1955: Billboard magazine published The Top 100 for the first time. The chart combined all aspects of a single’s performance, such as sales, airplay and jukebox activity, and was based on a point system that typically gave sales more weight than radio airplay. The “Best Sellers In Stores,” “Most Played by Jockeys” and “Most Played in Jukeboxes” charts continued to be published concurrently with the new Top 100 chart.
1964: On his 19th birthday, Neil Young wrote “Sugar Mountain” just after leaving one of his first bands, The Squires.
1965: Marc Bolan, later of T. Rex fame, made his television debut on Britain’s Ready Steady Go!, performing his first single, “The Wizard.” Additional acts on the program included The Small Faces, The Nashville Teens, Tom Jones & Wilson Pickett
1966: Teens on Los Angeles’ Sunset Strip clashed with police over the recent passage of a strict curfew that sought to reduce traffic and loitering. Young people saw it as an infringement of their civil rights, and fliers were distributed along the Strip inviting people to demonstrate later that day. As many as 1,000 demonstrators arrived to protest the aggressive and repressive enforcement of the curfew law. The Sunset Strip curfew riots continued on and off into the early 1970s and inspired Stephen Stills to write the Buffalo Springfield hit, “For What It’s Worth.” Other groups such as the Standells, the Mamas and the Papas, Frank Zappa, and the Monkees also recorded socially conscious songs inspired by the events.
1966: “I’m a Believer” by the Monkees was released, the second single from their second album. The song became the group’s second US #1 as well as an international hit. The single’s B-side “(I’m Not Your) Steppin’ Stone,” written by Tommy Boyce and Bobby Hart, had been originally recorded by Paul Revere and the Raiders and released as part of their Midnight Ride album earlier that year in May.
1966: The Monkee’s self-titled debut album started a 13-week run at the top of the Billboard pop album chart and ultimately sold over three million copies in three months. It was later knocked off the #1 spot by the Monkee’s second album, More of the Monkees, which stayed at the top for another 18 weeks—the longest of any album by the group.
1966: Johnny Rivers had his first and only US #1 on the Billboard Hot 100 with “Poor Side of Town.” The song marked a transition from the Go Go sound of Rivers’ early hits to a pop-soul style. Background vocals on the song were provided by the Blossoms, lead by Darlene Love.
1976: Queen’s single, “Somebody to Love” was released. It later reached #2 in the UK, #13 on the Billboard Hot 100, and #9 on the Cash Box chart.
1979: Rock Justice, a rock opera produced by Jefferson Airplane and Jefferson Starship member Marty Balin, began a four-day run at the Old Waldorf Club in San Francisco. The production’s story about a rock star who was put in jail for failing to produce a hit for his record company was based on Balin’s experiences and legal fights with former Jefferson Airplane manager, Matthew Katz.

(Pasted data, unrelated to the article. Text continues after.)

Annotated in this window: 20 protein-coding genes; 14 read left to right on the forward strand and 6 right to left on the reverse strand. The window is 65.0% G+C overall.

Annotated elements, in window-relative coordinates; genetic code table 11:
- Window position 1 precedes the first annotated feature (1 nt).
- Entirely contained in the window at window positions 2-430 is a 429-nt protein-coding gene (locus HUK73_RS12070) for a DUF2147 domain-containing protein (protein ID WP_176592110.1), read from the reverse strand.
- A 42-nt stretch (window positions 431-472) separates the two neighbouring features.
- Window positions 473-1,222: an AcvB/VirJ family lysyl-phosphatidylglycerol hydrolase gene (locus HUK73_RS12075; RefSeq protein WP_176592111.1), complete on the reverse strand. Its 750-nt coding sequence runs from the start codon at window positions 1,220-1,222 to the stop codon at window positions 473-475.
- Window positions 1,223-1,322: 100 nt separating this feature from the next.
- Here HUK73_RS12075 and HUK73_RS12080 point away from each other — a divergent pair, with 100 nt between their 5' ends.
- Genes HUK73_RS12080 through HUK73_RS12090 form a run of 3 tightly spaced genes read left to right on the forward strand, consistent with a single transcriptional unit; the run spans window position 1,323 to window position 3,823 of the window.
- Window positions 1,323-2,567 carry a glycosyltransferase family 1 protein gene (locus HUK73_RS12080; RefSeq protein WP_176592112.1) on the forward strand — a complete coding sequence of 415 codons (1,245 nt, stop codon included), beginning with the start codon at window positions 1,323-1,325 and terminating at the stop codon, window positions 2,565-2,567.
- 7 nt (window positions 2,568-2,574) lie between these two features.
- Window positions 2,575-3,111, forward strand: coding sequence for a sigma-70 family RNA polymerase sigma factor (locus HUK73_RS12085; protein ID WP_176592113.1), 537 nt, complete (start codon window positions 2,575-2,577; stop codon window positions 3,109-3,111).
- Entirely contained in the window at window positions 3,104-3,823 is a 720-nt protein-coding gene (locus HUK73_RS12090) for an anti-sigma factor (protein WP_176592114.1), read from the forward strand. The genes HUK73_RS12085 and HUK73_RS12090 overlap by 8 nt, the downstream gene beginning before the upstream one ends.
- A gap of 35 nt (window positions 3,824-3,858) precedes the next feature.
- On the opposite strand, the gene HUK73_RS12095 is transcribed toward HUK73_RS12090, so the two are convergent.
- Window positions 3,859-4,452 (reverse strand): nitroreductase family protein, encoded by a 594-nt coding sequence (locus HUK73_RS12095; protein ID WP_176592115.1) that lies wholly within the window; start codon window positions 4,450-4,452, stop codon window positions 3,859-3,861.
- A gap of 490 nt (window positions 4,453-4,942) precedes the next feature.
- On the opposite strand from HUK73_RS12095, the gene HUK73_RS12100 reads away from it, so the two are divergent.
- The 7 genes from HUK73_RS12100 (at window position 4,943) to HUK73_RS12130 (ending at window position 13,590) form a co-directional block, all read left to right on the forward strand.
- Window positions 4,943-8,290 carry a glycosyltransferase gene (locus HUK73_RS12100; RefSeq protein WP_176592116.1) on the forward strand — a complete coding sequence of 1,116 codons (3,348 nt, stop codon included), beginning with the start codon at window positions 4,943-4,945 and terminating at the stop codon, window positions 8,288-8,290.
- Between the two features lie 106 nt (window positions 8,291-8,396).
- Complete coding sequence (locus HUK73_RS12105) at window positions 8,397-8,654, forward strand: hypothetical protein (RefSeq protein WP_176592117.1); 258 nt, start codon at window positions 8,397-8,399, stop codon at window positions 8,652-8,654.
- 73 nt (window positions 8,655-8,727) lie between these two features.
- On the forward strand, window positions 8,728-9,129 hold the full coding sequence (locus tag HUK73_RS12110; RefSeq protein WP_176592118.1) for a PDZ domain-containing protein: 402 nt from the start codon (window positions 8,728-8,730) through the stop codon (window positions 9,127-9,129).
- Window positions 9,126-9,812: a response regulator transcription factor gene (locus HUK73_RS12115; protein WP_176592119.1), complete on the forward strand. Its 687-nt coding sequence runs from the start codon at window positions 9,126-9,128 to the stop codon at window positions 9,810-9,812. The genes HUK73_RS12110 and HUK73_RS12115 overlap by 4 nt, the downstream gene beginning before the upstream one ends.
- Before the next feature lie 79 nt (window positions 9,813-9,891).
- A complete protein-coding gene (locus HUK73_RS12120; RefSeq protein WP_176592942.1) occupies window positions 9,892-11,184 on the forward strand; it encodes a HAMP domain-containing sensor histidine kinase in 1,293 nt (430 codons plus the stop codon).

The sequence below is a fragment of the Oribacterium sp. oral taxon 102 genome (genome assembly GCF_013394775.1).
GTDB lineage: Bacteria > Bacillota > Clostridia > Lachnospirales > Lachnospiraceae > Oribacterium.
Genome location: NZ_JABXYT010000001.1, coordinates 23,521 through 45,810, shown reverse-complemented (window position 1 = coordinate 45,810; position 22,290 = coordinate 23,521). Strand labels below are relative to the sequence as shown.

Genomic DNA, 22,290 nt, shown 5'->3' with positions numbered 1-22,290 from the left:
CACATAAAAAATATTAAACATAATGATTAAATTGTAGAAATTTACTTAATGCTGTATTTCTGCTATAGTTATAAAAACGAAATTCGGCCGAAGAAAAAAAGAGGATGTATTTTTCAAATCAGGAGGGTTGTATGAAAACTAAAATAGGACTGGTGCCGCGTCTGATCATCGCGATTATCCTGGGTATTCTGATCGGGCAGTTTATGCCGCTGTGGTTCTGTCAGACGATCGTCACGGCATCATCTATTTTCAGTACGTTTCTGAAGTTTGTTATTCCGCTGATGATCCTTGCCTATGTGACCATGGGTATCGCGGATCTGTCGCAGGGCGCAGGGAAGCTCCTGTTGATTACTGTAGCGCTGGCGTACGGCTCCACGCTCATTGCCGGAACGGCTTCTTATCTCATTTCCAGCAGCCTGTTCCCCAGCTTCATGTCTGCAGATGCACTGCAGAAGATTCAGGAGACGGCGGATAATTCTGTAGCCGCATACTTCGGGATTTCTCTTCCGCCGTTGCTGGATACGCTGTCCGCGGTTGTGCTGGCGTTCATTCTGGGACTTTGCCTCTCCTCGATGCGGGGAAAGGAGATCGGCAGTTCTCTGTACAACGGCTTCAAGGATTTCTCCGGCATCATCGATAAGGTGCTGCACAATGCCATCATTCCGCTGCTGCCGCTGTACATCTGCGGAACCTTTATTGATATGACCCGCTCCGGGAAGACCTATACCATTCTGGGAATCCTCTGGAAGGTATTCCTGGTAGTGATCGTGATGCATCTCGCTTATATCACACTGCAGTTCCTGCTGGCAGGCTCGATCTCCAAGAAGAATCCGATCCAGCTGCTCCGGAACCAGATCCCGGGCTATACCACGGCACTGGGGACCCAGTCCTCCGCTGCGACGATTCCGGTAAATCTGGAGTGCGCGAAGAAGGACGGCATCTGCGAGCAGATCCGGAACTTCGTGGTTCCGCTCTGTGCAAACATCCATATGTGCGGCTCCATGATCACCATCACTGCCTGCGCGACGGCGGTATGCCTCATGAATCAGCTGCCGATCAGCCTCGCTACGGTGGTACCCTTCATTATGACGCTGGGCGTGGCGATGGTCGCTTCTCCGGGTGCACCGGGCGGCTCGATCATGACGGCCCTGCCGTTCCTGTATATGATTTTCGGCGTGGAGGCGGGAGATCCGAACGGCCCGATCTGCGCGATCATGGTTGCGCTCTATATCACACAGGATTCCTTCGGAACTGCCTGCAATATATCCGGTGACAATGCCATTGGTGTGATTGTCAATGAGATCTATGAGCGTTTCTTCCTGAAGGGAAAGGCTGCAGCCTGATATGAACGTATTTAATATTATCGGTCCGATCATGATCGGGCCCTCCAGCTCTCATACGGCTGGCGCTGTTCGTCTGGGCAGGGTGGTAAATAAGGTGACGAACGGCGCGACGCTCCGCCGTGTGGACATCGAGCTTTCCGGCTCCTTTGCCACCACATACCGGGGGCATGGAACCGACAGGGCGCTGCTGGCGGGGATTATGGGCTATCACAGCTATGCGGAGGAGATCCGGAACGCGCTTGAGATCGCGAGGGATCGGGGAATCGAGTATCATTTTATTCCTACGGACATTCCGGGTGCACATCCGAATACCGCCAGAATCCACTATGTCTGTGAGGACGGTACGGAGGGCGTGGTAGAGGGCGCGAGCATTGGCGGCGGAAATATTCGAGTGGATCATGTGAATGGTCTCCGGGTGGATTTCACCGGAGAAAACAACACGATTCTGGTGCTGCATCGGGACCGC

1988: U2 went to #1 on the Billboard pop album chart with their sixth studio album Rattle and Hum, the soundtrack LP to the concert documentary film of the same name.
Bob Crewe, singer, songwriter, manager, and record producer, who produced and co-wrote several hits for the Four Seasons with Bob Gaudio, and also wrote successful records for artists that include Mitch Ryder and the Detroit Wheels, Lesley Gore, Bobby Darin, Roberta Flack, Patti LaBelle, and Michael Jackson, was born in Newark, NJ in 1930.
Mort Shuman, singer, pianist, and songwriter, best known for his collaboration with Doc Pomus, who co-wrote many 1960s rock and roll hits, such as “Viva Las Vegas,” “Little Sister,” “A Teenager in Love,” “This Magic Moment,” “Save The Last Dance For Me,” “(Marie’s the Name) His Latest Flame,” and “Sweets for My Sweet”, was born in Brooklyn, NY in 1938.
Ruby Nash Curtis, R&B singer and leader of Ruby and the Romantics, was born in Akron, OH in 1939.
Brian Hyland, singer and musician known for his 1960 novelty hit, “Itsy Bitsy Teenie Weenie Yellow Polkadot Bikini”, was born in Woodhaven, Queens, New York City in 1943.
John Walker, singer, songwriter, guitarist, and founder of The Walker Brothers, was born John Joseph Maus in New York City in 1943.
Errol Brown, singer, songwriter, and frontman of Hot Chocolate, was born Lester Errol Brown in Kingston, Jamaica in 1943.
Booker T. Jones, multi-instrumentalist, songwriter, record producer, and arranger, best known as the frontman of the Stax record label house band, Booker T. & the M.G.’s, was born in Memphis, TN in 1944.
Neil Young, singer-songwriter, solo artist, and member of Buffalo Springfield and Crosby, Stills, Nash & Young, was born Neil Percival Young in Toronto, Ontario, Canada in 1945.
Buck Dharma, guitarist, songwriter, and founding member of Blue Öyster Cult, was born Donald Roeser in Long Island, NY in 1947.
Laurence Juber, session musician and guitarist with Paul McCartney and Wings from 1978-1981, was born in Stepney, East London, England in 1952.
Brix Smith, singer, guitarist, and songwriter with The Fall and The Adult Net, was born Laura Elisse Salenger in 1962.